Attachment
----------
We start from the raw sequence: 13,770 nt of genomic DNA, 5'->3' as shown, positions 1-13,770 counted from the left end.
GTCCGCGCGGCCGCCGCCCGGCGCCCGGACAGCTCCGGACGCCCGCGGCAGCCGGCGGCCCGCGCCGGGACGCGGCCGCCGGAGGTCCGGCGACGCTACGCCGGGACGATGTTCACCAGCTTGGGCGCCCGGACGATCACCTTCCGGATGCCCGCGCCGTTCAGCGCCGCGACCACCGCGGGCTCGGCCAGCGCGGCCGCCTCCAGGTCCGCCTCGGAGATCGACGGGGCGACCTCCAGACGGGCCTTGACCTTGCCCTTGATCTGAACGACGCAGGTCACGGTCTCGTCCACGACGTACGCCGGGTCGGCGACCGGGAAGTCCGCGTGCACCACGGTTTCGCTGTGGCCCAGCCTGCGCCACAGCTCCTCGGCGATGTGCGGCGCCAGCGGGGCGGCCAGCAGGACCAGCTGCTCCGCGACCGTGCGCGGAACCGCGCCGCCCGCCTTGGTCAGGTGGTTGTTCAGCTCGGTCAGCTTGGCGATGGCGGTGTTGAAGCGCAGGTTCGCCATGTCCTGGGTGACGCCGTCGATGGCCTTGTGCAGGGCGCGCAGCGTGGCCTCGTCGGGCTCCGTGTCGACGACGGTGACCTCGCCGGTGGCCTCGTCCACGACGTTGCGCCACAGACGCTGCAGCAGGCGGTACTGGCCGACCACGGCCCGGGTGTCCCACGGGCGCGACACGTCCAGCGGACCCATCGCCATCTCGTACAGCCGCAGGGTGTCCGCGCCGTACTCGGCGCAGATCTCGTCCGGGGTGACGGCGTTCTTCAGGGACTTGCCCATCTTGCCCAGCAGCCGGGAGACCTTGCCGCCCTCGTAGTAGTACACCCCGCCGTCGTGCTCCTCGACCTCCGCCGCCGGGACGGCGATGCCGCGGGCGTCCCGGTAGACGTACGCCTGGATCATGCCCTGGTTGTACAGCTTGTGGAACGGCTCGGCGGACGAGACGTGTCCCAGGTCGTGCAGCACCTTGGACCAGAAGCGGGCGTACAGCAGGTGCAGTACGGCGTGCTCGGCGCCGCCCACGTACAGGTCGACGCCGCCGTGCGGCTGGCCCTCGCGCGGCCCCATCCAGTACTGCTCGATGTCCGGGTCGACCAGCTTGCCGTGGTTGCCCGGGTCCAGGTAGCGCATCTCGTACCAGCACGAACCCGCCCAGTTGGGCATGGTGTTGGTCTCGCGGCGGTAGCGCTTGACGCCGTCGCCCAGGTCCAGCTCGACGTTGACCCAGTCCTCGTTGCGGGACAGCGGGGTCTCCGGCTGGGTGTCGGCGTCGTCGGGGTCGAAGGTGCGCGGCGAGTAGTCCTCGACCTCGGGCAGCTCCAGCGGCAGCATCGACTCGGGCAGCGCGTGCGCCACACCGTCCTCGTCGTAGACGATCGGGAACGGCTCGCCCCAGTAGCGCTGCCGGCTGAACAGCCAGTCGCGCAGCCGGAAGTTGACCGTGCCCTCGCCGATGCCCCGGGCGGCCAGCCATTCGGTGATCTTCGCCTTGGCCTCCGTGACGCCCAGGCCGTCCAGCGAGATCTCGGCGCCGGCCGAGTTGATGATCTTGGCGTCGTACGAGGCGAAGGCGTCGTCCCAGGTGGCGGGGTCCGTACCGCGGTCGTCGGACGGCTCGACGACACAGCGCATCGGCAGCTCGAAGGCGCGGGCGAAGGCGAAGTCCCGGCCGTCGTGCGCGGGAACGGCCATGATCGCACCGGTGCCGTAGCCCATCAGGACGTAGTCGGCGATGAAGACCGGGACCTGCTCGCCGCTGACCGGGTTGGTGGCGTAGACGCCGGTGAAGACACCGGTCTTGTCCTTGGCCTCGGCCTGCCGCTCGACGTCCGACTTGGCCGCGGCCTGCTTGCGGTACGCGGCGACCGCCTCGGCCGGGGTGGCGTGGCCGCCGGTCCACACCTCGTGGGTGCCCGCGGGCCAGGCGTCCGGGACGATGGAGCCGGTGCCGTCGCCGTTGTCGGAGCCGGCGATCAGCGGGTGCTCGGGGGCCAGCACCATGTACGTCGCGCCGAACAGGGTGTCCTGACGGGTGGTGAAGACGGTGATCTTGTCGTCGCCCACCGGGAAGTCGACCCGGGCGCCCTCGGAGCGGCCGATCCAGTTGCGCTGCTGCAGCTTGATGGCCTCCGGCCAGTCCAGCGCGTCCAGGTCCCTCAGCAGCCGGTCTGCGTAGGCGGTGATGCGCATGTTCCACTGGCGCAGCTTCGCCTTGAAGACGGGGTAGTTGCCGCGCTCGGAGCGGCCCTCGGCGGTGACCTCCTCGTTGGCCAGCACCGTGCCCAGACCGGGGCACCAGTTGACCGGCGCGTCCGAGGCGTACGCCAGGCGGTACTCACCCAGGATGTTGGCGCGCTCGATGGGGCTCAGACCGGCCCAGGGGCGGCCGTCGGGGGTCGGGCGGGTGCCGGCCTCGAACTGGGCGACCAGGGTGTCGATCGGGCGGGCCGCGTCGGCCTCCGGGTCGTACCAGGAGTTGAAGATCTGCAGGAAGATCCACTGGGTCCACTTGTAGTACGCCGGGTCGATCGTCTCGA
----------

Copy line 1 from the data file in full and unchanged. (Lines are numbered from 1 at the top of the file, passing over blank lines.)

We start from the raw sequence: 13,770 nt of genomic DNA, 5'->3' as shown, positions 1-13,770 counted from the left end.